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publicado em 05/05/2010 às 20h30:00
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Study offers new data on the natural immunity against HIV

Patients with HLA B57 gene produce more white blood cells that help defend the body from infectious invaders

 
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Foto: Divulgação/MIT
Amplification of samples of the AIDS virus attacks healthy cells of the human body
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Amplification of samples of the AIDS virus attacks healthy cells of the human body

When people become infected by HIV, it' s usually only a matter of time, barring drug intervention, until they develop full-blown AIDS. However, a small number of people exposed to the virus progress very slowly to AIDS and some never develop the disease at all.

In the late 1990s, researchers showed that a very high percentage of those naturally HIV-immune people, who represent about one in 200 infected individuals, carry a gene called HLA B57. Now a team of researchers from the Ragon Institute of Massachusetts General Hospital, MIT and Harvard has revealed a new effect that contributes to this gene' s ability to confer immunity.

The research team, led by MIT Professor Arup Chakraborty and Harvard Professor Bruce Walker at MGH, found that the HLA B57 gene causes the body to make more potent killer T cells white blood cells that help defend the body from infectious invaders. Patients with the gene have a larger number of T cells that bind strongly to more pieces of HIV protein than people who do not have the gene. This makes the T cells more likely to recognize cells that express HIV proteins, including mutated versions that arise during infection. This effect contributes to superior control of HIV infection (and any other virus that evolves rapidly), but it also makes those people more susceptible to autoimmune diseases, in which T cells attack the body' s own cells.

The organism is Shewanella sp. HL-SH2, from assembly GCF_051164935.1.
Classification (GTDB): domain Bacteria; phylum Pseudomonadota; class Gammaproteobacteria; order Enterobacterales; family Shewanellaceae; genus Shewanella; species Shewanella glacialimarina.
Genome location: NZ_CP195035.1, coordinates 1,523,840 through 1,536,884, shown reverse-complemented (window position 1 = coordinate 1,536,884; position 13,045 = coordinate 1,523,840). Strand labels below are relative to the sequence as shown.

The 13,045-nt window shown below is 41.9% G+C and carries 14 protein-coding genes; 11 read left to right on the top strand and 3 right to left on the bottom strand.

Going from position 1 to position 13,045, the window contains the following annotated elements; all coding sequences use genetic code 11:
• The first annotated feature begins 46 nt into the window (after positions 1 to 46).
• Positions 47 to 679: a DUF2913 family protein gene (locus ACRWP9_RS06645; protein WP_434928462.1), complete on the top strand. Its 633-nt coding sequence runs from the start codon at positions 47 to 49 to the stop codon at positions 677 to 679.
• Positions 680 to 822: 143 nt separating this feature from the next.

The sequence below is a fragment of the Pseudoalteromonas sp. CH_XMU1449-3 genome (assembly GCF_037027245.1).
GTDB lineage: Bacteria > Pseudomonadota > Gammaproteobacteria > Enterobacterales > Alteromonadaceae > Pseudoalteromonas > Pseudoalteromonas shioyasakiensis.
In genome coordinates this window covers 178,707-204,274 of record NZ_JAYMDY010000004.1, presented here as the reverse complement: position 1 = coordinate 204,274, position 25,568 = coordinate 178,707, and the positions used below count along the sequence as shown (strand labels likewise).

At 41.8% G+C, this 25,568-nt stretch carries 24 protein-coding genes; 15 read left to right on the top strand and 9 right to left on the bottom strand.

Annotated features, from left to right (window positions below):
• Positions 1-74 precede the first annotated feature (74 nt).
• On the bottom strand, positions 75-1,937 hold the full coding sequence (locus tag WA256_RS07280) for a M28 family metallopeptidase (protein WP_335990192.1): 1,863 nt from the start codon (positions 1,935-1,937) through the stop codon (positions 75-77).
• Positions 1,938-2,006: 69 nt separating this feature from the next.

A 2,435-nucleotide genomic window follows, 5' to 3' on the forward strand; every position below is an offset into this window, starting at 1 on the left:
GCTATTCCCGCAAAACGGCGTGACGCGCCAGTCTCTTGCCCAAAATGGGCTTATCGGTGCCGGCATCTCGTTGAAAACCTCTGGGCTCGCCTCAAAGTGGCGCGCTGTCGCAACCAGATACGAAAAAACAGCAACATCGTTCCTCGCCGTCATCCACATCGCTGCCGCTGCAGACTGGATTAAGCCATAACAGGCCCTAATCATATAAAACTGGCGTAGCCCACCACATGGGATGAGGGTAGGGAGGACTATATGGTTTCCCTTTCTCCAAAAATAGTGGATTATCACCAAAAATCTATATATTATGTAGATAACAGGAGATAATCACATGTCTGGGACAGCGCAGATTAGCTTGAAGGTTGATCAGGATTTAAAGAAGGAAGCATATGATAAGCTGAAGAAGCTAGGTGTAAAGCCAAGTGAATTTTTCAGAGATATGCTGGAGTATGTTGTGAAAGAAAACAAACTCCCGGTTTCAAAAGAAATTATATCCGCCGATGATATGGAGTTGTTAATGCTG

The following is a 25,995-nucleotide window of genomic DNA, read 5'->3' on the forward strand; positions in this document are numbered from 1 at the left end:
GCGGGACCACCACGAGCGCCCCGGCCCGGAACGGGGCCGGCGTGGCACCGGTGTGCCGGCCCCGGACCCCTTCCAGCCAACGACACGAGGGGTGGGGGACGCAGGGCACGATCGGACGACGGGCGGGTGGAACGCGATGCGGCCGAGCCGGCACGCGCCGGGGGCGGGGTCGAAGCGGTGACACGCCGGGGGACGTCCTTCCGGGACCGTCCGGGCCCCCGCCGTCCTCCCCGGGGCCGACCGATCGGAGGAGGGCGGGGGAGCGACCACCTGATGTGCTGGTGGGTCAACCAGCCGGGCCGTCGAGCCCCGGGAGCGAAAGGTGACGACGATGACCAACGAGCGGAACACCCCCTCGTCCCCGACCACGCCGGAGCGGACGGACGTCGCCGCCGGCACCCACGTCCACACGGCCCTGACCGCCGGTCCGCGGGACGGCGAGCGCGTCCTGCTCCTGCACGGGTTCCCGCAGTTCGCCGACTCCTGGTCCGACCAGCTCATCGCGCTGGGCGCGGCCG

This new knowledge, published online in Nature on May 5, could help researchers develop vaccines that provoke the same response to HIV that individuals with HLA B57 muster on their own, says Walker, who is director of the Ragon Institute and a professor at Harvard Medical School.

" HIV is slowly revealing itself," says Walker. " This is another point in our favor in the fight against the virus, but we have a long way to go."

Most killer T cells are genetically unique and recognize different pieces of foreign proteins, known as epitopes, attached to the surface of cells that have been infected by viruses or bacteria. After a killer T cell grabs hold of such a protein, it becomes activated and starts sweeping the body for more cells that express the same protein, so it can kill them. It also clones itself to produce an army of T cells targeting the invader.

The new Ragon Institute study shows that individuals with the HLA B57 gene produce larger numbers of killer T cells that are cross-reactive, meaning they can attack more than one epitope associated with HIV, including mutants that arise to escape activated killer T cells.

The finding offers hope that researchers could design a vaccine to help draw out cross-reactive T cells in people who don' t have the HLA B57 gene. " It' s not that they don' t have cross-reactive T cells," says Chakraborty. " They do have them, but they' re much rarer, and we think they might be coaxed into action with the right vaccine."

Source: Isaude.net
   Palavras-chave:   HIV    HLA B57    Natural immunity    Massachusetts General Hospital    Arup Chakraborty   
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